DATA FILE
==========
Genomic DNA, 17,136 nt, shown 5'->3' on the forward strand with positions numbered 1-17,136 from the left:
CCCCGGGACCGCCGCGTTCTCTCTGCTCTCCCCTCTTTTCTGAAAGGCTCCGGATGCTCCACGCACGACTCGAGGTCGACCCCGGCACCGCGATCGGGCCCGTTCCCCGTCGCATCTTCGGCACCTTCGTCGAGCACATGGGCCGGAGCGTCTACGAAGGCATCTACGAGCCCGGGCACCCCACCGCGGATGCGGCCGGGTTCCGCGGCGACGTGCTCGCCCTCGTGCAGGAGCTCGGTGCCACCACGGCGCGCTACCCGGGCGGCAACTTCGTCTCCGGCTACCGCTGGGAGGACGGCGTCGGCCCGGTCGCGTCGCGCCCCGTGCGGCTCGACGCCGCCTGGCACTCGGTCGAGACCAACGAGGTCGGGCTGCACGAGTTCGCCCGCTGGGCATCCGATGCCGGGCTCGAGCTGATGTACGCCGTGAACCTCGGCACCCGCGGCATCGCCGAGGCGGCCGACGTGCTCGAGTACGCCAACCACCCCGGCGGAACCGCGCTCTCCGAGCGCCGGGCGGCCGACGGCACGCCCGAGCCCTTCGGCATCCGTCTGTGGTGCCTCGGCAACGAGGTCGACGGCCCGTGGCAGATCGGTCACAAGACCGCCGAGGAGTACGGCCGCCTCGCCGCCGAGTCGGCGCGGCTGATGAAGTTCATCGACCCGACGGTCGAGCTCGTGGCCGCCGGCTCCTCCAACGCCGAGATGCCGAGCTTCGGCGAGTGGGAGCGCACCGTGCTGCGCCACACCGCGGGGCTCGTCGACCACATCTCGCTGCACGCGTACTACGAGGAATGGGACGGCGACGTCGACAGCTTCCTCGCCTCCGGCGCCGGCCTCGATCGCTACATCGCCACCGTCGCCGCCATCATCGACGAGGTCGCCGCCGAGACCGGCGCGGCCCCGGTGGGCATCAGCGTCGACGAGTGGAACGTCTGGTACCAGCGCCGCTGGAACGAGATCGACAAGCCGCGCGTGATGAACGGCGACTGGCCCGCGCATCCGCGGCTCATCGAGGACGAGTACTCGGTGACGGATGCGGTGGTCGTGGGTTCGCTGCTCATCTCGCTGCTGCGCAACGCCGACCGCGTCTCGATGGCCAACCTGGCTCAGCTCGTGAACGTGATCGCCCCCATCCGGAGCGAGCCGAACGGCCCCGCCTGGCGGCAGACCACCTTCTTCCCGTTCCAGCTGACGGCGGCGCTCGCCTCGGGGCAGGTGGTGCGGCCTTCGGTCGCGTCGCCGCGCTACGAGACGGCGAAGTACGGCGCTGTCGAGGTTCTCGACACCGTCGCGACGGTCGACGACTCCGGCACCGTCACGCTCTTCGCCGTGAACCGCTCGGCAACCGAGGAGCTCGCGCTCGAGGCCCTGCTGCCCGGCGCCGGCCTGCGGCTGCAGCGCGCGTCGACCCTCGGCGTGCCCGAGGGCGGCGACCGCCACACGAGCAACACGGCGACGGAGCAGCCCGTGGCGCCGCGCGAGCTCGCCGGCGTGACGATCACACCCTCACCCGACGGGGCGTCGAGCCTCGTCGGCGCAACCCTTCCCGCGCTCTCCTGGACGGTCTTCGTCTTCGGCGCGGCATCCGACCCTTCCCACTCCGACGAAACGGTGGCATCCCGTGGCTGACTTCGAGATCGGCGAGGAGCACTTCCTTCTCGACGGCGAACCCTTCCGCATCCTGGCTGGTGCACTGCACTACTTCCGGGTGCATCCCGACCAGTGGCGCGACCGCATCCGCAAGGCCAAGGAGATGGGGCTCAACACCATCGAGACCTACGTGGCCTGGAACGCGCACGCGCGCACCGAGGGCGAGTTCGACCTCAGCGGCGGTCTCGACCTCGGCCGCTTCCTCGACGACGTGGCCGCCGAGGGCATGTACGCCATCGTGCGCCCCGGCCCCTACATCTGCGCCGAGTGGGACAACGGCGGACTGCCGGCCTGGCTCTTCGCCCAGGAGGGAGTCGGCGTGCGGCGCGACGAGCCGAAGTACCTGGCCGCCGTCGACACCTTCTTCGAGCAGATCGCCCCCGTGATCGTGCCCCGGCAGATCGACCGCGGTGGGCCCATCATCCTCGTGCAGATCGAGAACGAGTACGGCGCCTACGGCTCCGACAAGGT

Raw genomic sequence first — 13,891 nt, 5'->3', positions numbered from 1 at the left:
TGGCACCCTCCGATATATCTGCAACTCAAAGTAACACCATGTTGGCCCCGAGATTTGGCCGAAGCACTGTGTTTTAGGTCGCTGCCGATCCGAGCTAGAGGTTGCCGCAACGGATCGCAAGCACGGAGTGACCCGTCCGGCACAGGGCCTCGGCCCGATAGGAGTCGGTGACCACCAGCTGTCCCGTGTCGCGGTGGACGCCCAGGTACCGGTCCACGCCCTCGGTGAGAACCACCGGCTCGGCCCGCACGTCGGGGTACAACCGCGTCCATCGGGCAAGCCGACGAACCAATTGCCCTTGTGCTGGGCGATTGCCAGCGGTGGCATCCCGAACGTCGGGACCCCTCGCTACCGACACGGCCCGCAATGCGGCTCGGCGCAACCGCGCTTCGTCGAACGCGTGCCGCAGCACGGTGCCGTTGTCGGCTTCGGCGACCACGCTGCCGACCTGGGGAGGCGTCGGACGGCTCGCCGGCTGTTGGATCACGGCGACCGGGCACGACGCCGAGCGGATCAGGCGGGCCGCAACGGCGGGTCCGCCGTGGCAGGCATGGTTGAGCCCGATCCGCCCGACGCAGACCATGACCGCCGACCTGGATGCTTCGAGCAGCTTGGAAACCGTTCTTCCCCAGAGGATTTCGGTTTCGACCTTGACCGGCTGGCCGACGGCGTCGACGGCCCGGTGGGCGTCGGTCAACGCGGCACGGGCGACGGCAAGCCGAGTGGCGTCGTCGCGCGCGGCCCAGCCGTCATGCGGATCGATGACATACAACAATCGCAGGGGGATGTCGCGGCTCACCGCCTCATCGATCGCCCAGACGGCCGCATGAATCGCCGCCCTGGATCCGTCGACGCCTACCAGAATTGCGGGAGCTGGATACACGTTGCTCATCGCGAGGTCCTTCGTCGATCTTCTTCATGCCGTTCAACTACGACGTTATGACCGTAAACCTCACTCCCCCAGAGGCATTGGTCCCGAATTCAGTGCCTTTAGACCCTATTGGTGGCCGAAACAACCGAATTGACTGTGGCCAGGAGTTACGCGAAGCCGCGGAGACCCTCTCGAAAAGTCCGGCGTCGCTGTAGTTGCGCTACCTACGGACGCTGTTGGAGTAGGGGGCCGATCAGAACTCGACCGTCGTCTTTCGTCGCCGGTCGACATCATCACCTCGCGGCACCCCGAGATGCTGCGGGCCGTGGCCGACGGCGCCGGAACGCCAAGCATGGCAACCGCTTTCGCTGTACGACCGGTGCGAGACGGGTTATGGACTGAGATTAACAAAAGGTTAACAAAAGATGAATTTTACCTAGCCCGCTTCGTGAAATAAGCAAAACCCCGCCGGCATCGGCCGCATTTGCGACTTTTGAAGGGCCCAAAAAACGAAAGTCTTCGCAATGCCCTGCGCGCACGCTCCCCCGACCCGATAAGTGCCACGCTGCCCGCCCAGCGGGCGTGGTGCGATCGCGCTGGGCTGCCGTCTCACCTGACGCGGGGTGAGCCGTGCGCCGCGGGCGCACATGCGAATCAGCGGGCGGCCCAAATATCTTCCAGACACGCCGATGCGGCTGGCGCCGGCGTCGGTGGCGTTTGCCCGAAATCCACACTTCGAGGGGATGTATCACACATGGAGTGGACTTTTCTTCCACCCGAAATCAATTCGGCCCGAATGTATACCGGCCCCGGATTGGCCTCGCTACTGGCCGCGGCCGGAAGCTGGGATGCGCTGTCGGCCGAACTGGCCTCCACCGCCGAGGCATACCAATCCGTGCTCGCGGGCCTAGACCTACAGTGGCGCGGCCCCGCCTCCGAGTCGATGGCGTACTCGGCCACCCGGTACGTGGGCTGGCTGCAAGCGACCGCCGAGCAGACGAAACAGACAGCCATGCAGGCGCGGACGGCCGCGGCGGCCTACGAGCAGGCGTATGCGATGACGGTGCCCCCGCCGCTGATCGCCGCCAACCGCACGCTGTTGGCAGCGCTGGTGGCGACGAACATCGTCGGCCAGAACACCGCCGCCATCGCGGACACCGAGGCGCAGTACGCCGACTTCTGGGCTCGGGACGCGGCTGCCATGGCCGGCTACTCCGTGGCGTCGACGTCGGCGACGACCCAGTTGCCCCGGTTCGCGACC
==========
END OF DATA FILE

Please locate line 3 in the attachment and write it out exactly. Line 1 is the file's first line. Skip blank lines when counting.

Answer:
Raw genomic sequence first — 13,891 nt, 5'->3', positions numbered from 1 at the left: